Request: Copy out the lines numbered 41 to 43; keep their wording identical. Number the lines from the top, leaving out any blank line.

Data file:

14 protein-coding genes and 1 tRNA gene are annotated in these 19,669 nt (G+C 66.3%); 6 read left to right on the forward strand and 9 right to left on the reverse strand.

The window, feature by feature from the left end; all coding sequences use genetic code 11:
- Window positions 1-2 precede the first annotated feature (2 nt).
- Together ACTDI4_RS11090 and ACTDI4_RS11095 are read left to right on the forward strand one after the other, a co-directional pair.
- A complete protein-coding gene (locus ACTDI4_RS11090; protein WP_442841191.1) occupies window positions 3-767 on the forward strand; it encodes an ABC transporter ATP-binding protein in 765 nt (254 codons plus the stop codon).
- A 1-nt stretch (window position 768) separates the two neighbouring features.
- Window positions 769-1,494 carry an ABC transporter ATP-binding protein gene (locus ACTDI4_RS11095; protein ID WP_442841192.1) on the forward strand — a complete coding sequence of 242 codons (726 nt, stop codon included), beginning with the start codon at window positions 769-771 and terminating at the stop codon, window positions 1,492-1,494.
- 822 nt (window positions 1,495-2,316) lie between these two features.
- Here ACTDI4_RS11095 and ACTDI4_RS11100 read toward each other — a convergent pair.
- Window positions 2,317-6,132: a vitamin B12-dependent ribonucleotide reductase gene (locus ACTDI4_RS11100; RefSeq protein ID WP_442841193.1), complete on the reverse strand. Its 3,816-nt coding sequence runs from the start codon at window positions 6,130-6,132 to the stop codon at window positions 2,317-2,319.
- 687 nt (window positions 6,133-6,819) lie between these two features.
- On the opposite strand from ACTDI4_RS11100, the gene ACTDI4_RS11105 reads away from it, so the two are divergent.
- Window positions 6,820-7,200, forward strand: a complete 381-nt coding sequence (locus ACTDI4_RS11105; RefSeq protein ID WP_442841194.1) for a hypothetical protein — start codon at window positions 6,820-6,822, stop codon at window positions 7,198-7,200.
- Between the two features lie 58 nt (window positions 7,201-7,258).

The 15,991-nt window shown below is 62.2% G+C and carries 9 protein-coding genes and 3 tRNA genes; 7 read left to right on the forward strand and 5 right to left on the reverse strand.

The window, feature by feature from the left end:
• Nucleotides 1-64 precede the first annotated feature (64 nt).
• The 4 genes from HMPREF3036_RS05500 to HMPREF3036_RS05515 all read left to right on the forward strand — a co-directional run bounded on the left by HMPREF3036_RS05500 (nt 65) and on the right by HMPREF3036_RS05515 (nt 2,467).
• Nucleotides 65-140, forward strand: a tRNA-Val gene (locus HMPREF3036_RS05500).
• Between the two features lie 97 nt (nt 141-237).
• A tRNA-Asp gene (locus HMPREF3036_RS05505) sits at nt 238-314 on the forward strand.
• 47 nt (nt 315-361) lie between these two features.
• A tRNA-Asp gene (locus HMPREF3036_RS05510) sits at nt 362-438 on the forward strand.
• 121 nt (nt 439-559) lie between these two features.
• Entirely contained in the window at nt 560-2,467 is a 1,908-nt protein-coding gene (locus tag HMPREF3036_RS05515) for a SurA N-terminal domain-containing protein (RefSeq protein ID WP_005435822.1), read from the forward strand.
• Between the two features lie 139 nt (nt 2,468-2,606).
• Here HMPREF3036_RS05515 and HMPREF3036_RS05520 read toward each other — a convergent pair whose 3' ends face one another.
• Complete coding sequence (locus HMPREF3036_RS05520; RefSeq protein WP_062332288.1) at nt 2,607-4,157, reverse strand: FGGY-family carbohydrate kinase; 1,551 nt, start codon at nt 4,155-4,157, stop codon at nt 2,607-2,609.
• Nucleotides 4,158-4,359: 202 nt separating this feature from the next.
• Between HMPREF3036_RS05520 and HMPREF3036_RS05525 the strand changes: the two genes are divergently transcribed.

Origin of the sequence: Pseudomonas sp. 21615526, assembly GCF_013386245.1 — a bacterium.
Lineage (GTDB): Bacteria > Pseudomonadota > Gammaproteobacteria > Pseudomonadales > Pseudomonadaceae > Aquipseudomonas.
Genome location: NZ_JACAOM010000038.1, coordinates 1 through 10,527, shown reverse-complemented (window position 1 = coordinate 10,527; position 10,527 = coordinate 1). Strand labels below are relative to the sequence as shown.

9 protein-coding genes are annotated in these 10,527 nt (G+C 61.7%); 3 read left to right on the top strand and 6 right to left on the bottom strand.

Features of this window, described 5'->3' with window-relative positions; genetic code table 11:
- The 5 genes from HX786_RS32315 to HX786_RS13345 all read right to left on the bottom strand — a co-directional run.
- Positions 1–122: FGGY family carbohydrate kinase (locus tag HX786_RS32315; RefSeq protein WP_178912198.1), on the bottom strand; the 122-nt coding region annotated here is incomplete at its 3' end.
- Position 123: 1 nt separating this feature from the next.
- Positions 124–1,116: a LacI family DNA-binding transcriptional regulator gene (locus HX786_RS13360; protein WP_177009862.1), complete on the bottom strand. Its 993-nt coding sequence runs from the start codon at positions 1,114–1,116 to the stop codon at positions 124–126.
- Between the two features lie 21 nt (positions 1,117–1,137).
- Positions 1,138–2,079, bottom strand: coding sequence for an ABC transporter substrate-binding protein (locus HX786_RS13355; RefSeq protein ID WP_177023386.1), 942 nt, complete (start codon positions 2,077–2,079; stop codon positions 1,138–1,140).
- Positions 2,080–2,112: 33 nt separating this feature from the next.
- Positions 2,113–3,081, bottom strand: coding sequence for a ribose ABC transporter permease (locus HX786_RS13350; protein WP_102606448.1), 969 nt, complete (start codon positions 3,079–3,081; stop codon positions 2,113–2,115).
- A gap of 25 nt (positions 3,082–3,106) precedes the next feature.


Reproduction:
- Positions 1,138–2,079, bottom strand: coding sequence for an ABC transporter substrate-binding protein (locus HX786_RS13355; RefSeq protein ID WP_177023386.1), 942 nt, complete (start codon positions 2,077–2,079; stop codon positions 1,138–1,140).
- Positions 2,080–2,112: 33 nt separating this feature from the next.
- Positions 2,113–3,081, bottom strand: coding sequence for a ribose ABC transporter permease (locus HX786_RS13350; protein WP_102606448.1), 969 nt, complete (start codon positions 3,079–3,081; stop codon positions 2,113–2,115).